Chimezie Metu to be part of Nigeria’s final Olympic list?



Nigerian men’s basketball has a moment. The D’Tigers upset the United States team in their first show on Saturday and followed with a 23-point rout of Argentina Tuesday.

The country appears to be in a strong position to contend for its first-ever Olympic medal, but there is still work to be done. Nigeria have 16 players on their roster, including Jordan Nwora, who has yet to report to the squad as he is on the Milwaukee dollars – and will have to reduce that to 12 before heading to Tokyo.

This means that Chimezie Metu’s work is not done either. After spending the first three years of his NBA career fighting for a full-time spot, the work continues this summer. Four players will be cut over the next week, and Metu is using this exposure phase to make sure he’s not one of them.

If Mike Brown knows who he plans to face on the Olympic team, he doesn’t raise his hand. The distribution of minutes was remarkably even for the Nigerians, with the majority of the 15 players having between 10 and 20 minutes on the pitch. The starting lineup was consistent over the first two games, but beyond that it’s hard to say if Brown has any favorites.

Metu played a total of 25 minutes in both competitions, totaling 16 points, six rebounds and four blocks. His athleticism was fully demonstrated, whether it was using FIBA ​​goalkeeper rules to knock down a Kevin Durant free throw or changing hands on an Ekpe Udoh lob.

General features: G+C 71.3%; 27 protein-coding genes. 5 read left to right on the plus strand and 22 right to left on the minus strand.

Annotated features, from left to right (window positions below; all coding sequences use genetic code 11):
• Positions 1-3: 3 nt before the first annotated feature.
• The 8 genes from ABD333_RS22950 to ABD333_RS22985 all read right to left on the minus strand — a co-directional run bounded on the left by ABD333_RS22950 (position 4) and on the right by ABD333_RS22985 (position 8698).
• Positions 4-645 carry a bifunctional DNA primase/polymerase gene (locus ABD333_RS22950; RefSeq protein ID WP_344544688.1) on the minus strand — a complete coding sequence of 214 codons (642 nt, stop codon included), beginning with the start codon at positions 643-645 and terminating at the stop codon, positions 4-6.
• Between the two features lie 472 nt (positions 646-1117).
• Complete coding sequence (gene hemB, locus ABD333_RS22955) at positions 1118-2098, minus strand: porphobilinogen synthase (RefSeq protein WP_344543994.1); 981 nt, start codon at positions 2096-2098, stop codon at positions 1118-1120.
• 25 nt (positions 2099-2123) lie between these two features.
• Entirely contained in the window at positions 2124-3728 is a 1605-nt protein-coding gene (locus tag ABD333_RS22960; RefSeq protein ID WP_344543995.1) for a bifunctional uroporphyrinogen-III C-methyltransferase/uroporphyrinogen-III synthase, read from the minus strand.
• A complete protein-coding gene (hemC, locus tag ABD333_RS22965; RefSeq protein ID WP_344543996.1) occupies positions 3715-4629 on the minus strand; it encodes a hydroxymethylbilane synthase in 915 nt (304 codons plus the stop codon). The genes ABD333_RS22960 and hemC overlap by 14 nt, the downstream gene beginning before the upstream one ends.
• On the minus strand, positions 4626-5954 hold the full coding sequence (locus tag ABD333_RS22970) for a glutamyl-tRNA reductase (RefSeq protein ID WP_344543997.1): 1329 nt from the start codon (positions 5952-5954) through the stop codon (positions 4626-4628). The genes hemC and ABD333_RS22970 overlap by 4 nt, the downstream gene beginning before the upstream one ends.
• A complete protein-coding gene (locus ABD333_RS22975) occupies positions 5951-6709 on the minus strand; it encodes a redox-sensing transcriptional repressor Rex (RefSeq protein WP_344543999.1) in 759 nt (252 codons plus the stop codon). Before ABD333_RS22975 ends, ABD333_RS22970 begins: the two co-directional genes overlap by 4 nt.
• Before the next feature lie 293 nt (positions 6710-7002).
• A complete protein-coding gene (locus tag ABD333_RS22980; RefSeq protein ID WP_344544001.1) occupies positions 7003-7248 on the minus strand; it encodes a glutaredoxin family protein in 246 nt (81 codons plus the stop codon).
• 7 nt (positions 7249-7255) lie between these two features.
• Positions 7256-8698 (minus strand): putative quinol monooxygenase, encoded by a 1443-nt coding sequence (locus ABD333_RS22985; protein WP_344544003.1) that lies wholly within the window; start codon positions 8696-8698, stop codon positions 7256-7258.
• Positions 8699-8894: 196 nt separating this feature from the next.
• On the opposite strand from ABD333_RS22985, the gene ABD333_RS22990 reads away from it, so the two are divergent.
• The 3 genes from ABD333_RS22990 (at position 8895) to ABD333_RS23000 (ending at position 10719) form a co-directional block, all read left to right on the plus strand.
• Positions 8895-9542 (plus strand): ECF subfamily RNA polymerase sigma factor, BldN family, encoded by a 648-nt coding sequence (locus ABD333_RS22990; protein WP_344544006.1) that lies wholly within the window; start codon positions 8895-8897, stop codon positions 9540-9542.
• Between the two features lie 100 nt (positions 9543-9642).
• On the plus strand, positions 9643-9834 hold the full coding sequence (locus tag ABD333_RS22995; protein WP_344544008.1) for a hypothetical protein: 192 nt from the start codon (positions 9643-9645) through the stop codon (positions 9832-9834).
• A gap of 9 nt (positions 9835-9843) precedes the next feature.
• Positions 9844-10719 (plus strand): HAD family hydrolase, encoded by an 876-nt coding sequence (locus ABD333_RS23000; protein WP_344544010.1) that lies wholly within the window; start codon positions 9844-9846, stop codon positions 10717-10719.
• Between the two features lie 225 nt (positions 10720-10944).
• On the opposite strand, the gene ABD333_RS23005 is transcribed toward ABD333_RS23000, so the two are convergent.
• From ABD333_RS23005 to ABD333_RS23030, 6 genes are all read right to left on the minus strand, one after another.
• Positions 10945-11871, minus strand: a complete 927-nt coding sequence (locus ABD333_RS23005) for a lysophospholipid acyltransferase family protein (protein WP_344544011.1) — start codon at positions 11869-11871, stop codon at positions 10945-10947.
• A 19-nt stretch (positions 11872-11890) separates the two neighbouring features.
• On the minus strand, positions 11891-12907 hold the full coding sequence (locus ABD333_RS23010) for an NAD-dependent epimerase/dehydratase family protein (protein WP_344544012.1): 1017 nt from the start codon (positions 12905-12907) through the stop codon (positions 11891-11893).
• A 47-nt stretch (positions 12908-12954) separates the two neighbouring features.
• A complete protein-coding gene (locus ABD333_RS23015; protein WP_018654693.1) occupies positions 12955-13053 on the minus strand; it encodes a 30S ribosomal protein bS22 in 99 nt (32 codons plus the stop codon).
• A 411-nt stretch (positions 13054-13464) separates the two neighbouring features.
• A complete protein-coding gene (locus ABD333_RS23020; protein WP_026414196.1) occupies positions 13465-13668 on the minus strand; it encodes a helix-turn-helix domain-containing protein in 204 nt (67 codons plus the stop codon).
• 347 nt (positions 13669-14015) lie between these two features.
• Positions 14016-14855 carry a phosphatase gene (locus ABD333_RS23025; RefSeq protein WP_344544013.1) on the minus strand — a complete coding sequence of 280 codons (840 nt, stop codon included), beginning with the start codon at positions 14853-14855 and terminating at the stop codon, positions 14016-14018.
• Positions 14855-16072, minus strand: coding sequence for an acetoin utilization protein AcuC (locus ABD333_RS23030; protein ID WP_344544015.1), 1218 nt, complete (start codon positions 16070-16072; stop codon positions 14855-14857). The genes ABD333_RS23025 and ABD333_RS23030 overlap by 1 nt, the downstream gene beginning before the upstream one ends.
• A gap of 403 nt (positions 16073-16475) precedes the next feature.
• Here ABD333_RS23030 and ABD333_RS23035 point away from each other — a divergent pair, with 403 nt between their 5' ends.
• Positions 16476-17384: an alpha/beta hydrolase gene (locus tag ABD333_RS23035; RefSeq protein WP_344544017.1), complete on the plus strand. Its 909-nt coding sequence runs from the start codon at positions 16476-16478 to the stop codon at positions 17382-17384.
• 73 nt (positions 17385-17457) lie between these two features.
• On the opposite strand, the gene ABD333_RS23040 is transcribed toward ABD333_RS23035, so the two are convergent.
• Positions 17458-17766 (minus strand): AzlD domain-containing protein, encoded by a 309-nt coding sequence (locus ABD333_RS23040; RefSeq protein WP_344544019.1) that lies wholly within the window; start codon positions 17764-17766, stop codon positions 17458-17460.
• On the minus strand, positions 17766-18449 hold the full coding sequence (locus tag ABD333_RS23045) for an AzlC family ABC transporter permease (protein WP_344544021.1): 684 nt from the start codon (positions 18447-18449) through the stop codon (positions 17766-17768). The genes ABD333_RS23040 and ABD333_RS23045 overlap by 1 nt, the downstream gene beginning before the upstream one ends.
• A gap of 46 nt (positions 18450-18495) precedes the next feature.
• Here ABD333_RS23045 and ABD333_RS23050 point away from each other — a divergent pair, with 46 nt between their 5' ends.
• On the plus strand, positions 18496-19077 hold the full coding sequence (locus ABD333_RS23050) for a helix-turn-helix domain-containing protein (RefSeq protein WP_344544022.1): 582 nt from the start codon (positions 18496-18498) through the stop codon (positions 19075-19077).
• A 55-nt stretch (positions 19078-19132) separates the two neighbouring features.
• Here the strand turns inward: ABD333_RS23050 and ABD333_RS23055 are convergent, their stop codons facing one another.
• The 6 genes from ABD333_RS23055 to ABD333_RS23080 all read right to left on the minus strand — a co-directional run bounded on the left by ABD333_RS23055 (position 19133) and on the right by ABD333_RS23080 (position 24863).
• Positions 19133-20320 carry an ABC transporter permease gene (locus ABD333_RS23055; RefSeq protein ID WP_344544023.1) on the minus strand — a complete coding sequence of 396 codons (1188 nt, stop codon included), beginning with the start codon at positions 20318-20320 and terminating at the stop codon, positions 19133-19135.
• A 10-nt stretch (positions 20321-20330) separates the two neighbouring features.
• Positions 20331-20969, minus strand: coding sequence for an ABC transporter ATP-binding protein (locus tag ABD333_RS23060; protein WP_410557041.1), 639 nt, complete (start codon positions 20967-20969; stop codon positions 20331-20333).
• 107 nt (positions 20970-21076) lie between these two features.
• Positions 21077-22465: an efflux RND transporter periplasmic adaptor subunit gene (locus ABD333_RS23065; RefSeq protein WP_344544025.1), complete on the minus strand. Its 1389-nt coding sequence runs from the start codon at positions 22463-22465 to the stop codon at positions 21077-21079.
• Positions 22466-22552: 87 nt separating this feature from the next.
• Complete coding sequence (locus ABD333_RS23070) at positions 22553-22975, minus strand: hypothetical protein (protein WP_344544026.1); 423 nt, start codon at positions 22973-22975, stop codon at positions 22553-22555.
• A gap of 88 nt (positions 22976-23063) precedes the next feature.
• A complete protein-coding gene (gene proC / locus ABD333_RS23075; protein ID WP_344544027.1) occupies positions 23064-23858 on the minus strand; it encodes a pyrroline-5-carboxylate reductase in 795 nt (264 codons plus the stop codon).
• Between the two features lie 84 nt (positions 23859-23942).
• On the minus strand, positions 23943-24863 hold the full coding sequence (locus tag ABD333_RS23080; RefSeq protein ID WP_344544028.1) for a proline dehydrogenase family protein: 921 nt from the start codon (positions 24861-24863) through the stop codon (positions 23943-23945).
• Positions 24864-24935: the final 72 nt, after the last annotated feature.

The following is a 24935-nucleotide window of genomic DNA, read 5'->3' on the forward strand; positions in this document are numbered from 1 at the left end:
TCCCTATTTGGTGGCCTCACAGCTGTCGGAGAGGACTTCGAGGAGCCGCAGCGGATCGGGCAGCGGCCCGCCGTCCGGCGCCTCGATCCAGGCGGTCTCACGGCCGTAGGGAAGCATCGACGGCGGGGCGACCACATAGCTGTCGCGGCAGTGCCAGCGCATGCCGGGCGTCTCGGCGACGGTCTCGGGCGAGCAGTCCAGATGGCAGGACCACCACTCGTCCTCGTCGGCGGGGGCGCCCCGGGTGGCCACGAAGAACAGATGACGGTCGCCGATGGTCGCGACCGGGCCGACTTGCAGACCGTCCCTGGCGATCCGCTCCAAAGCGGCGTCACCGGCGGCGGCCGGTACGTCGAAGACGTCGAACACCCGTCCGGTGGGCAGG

Metu was primarily used as a 4, either alongside Udoh or Jahlil Okafor. This means he works as a spacer on offense instead of rolling towards the basket, which is probably for the best as Metu still struggles to make contact on his screens. Defensively, he held up well, staying with the perimeter players on their journeys to the basket and using his length to help. However, he must master his faults; Foul issues aren’t an issue with D’Tigers depth, but giving free throws to opponents isn’t ideal.

What’s been fun about Metu’s move to the perimeter is how it opened up other facets of his attacking game. He lifts the ball as a secondary ball manager, often leading the offense in transition. Metu even offers reverse pick-and-rolls. Against the United States, Metu rigged a roller pass on a high screen in the third quarter, sending two defenders toward the basket, and he calmly shot an open three.

Metu may want to cut back on some of the three pull-ups, although Brown encourages a quick and smooth attack. But Metu’s gravity clears the way for his teammates, so he needs to keep throwing the catch-and-shoots, at least.

Looking at the Nigerian roster ahead of exhibition games, it was hard to imagine a scenario where Metu would be knocked out, given his NBA pedigree. But after watching D’Tigers play, there aren’t many weak links on this list, and Metu has no guarantees for the future.

But Metu fought hard to get there, and he will keep pushing to prove he belongs, just like with the Kings. It’s been a fun ride so far; Hopefully Metu’s journey continues a little longer.





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